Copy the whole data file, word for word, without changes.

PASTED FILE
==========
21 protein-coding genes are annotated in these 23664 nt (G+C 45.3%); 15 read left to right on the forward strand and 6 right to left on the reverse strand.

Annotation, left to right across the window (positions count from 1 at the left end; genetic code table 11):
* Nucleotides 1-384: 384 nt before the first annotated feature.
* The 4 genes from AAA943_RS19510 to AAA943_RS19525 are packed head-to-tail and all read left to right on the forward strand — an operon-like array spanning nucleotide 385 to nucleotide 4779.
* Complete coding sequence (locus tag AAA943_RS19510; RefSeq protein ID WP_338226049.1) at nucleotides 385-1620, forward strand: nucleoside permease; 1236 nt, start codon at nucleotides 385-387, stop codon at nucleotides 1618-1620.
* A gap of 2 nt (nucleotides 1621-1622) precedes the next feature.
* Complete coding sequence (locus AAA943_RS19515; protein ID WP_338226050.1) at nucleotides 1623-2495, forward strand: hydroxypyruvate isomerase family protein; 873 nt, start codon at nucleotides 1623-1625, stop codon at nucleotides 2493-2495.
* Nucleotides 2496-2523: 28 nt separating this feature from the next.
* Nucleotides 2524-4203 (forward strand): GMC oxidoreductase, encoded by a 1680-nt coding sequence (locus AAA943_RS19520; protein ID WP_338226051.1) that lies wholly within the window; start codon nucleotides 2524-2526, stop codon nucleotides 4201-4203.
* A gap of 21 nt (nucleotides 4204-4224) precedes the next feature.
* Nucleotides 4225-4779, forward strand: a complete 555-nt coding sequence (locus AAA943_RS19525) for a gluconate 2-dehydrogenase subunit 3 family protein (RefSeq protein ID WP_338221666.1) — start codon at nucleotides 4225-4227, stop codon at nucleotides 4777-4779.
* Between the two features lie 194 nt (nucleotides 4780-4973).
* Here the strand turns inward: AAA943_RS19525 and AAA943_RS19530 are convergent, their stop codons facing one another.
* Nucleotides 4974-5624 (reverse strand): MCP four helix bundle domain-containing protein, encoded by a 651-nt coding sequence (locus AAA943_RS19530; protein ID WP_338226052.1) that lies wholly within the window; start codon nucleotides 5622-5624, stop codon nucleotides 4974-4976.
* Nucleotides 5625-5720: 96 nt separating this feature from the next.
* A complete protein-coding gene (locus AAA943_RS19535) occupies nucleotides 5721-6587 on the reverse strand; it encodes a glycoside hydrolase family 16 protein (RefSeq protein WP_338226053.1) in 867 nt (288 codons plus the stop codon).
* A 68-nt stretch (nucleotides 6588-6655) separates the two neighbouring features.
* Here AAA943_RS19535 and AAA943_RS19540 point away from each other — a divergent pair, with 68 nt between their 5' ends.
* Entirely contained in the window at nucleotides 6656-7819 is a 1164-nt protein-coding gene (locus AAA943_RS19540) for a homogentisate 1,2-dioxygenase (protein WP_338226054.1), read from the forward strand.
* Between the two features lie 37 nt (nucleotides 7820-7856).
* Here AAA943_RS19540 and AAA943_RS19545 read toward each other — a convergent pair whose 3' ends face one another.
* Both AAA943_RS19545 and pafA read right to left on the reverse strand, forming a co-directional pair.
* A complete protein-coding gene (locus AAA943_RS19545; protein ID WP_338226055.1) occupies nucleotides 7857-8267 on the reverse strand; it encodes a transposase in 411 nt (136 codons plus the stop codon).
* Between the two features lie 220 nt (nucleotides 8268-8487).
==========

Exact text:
21 protein-coding genes are annotated in these 23664 nt (G+C 45.3%); 15 read left to right on the forward strand and 6 right to left on the reverse strand.

Annotation, left to right across the window (positions count from 1 at the left end; genetic code table 11):
* Nucleotides 1-384: 384 nt before the first annotated feature.
* The 4 genes from AAA943_RS19510 to AAA943_RS19525 are packed head-to-tail and all read left to right on the forward strand — an operon-like array spanning nucleotide 385 to nucleotide 4779.
* Complete coding sequence (locus tag AAA943_RS19510; RefSeq protein ID WP_338226049.1) at nucleotides 385-1620, forward strand: nucleoside permease; 1236 nt, start codon at nucleotides 385-387, stop codon at nucleotides 1618-1620.
* A gap of 2 nt (nucleotides 1621-1622) precedes the next feature.
* Complete coding sequence (locus AAA943_RS19515; protein ID WP_338226050.1) at nucleotides 1623-2495, forward strand: hydroxypyruvate isomerase family protein; 873 nt, start codon at nucleotides 1623-1625, stop codon at nucleotides 2493-2495.
* Nucleotides 2496-2523: 28 nt separating this feature from the next.
* Nucleotides 2524-4203 (forward strand): GMC oxidoreductase, encoded by a 1680-nt coding sequence (locus AAA943_RS19520; protein ID WP_338226051.1) that lies wholly within the window; start codon nucleotides 2524-2526, stop codon nucleotides 4201-4203.
* A gap of 21 nt (nucleotides 4204-4224) precedes the next feature.
* Nucleotides 4225-4779, forward strand: a complete 555-nt coding sequence (locus AAA943_RS19525) for a gluconate 2-dehydrogenase subunit 3 family protein (RefSeq protein ID WP_338221666.1) — start codon at nucleotides 4225-4227, stop codon at nucleotides 4777-4779.
* Between the two features lie 194 nt (nucleotides 4780-4973).
* Here the strand turns inward: AAA943_RS19525 and AAA943_RS19530 are convergent, their stop codons facing one another.
* Nucleotides 4974-5624 (reverse strand): MCP four helix bundle domain-containing protein, encoded by a 651-nt coding sequence (locus AAA943_RS19530; protein ID WP_338226052.1) that lies wholly within the window; start codon nucleotides 5622-5624, stop codon nucleotides 4974-4976.
* Nucleotides 5625-5720: 96 nt separating this feature from the next.
* A complete protein-coding gene (locus AAA943_RS19535) occupies nucleotides 5721-6587 on the reverse strand; it encodes a glycoside hydrolase family 16 protein (RefSeq protein WP_338226053.1) in 867 nt (288 codons plus the stop codon).
* A 68-nt stretch (nucleotides 6588-6655) separates the two neighbouring features.
* Here AAA943_RS19535 and AAA943_RS19540 point away from each other — a divergent pair, with 68 nt between their 5' ends.
* Entirely contained in the window at nucleotides 6656-7819 is a 1164-nt protein-coding gene (locus AAA943_RS19540) for a homogentisate 1,2-dioxygenase (protein WP_338226054.1), read from the forward strand.
* Between the two features lie 37 nt (nucleotides 7820-7856).
* Here AAA943_RS19540 and AAA943_RS19545 read toward each other — a convergent pair whose 3' ends face one another.
* Both AAA943_RS19545 and pafA read right to left on the reverse strand, forming a co-directional pair.
* A complete protein-coding gene (locus AAA943_RS19545; protein ID WP_338226055.1) occupies nucleotides 7857-8267 on the reverse strand; it encodes a transposase in 411 nt (136 codons plus the stop codon).
* Between the two features lie 220 nt (nucleotides 8268-8487).